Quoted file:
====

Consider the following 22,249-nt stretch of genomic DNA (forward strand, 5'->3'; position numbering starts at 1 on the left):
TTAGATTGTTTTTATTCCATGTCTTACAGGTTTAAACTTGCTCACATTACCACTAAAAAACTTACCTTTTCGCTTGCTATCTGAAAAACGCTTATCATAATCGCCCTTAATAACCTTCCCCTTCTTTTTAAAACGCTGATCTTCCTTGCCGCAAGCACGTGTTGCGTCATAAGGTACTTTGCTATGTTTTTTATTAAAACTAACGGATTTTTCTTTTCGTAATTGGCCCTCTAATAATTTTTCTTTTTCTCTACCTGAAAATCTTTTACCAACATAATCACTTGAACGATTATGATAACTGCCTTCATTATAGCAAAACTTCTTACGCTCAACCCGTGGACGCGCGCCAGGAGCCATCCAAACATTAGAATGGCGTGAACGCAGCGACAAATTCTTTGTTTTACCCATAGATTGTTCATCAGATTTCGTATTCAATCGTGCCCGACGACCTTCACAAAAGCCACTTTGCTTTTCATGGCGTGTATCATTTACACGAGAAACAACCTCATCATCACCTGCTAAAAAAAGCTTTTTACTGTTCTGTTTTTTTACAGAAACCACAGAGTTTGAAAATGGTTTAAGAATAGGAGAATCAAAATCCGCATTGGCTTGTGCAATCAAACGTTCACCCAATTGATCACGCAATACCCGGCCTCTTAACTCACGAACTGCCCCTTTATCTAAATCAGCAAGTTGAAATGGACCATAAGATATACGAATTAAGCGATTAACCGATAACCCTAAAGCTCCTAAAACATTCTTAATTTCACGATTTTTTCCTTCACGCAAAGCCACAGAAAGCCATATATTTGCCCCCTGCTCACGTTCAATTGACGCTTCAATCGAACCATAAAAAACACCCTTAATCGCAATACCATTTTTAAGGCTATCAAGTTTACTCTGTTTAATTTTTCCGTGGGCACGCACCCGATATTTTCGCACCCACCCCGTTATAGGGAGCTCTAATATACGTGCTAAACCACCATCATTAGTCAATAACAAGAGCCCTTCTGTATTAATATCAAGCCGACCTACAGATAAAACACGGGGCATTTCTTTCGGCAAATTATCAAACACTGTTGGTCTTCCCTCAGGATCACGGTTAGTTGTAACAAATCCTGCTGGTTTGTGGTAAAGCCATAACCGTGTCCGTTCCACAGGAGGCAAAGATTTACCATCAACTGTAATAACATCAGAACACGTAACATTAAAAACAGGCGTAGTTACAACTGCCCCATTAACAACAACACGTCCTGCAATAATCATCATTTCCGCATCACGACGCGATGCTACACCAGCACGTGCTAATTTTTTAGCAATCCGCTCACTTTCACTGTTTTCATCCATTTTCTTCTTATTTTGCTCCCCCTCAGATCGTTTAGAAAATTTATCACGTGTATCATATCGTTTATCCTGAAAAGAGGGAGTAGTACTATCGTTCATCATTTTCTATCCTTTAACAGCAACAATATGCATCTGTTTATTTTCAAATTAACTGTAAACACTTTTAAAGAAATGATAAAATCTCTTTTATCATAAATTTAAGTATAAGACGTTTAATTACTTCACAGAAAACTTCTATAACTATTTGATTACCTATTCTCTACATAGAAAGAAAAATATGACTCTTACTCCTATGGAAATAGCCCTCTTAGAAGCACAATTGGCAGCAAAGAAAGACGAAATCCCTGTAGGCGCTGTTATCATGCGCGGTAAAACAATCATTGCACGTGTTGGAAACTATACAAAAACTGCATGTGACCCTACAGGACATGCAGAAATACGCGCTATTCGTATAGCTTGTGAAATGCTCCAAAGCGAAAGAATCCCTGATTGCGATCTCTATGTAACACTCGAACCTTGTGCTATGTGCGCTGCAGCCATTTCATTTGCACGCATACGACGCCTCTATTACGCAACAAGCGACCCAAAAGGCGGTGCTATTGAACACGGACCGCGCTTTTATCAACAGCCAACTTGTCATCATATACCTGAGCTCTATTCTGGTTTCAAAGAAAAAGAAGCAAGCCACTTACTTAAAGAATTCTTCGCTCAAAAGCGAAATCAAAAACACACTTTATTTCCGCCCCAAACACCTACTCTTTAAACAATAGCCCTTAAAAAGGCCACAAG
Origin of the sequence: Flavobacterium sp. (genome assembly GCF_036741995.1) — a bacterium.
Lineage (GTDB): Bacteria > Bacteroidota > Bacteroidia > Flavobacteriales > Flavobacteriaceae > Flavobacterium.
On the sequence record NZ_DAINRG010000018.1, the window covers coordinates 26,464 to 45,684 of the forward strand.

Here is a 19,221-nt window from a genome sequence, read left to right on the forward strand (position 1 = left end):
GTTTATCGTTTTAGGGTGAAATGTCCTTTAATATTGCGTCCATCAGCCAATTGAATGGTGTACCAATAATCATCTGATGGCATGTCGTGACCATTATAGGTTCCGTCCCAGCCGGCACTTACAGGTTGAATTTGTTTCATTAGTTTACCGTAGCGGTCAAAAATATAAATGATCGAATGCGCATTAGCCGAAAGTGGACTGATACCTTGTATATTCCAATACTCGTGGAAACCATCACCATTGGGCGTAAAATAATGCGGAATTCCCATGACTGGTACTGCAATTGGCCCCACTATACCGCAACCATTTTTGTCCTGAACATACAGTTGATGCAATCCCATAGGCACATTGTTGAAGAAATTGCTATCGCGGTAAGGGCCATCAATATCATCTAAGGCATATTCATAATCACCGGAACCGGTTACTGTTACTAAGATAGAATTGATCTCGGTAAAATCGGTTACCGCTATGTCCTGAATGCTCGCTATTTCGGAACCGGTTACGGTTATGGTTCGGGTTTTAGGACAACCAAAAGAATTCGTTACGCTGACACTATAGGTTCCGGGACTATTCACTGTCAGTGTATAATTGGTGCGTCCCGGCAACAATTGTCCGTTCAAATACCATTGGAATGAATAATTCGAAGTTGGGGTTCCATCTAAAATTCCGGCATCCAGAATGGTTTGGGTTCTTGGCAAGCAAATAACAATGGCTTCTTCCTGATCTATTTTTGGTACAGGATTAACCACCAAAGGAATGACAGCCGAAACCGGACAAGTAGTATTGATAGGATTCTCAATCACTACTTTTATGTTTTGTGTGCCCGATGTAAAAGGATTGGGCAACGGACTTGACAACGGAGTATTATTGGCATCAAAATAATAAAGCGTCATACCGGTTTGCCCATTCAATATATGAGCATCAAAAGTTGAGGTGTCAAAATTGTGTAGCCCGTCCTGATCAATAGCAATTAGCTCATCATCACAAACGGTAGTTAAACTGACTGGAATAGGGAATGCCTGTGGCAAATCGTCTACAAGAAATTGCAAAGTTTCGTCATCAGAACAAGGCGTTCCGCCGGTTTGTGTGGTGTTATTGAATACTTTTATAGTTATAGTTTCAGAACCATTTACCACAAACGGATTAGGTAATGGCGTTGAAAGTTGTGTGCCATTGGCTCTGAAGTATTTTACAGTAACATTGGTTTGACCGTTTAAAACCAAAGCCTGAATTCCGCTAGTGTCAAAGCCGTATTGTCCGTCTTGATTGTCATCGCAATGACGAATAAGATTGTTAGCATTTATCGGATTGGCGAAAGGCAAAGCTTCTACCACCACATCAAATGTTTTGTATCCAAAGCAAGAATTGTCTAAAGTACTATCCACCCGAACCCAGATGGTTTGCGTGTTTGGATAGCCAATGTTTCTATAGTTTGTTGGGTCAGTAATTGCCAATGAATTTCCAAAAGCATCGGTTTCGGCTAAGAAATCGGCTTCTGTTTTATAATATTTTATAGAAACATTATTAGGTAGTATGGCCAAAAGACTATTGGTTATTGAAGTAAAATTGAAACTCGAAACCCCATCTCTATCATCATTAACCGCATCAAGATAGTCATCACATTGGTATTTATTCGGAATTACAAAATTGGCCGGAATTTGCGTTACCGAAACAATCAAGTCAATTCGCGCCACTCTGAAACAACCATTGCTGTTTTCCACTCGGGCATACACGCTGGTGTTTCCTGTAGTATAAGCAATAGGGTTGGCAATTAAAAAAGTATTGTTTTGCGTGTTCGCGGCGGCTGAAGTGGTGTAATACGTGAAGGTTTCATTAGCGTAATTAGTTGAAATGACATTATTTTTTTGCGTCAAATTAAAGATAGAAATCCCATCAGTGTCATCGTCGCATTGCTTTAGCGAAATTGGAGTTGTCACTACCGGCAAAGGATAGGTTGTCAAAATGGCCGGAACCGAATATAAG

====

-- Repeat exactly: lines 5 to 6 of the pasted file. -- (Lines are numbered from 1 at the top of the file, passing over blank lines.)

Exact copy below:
On the sequence record NZ_DAINRG010000018.1, the window covers coordinates 26,464 to 45,684 of the forward strand.

Here is a 19,221-nt window from a genome sequence, read left to right on the forward strand (position 1 = left end):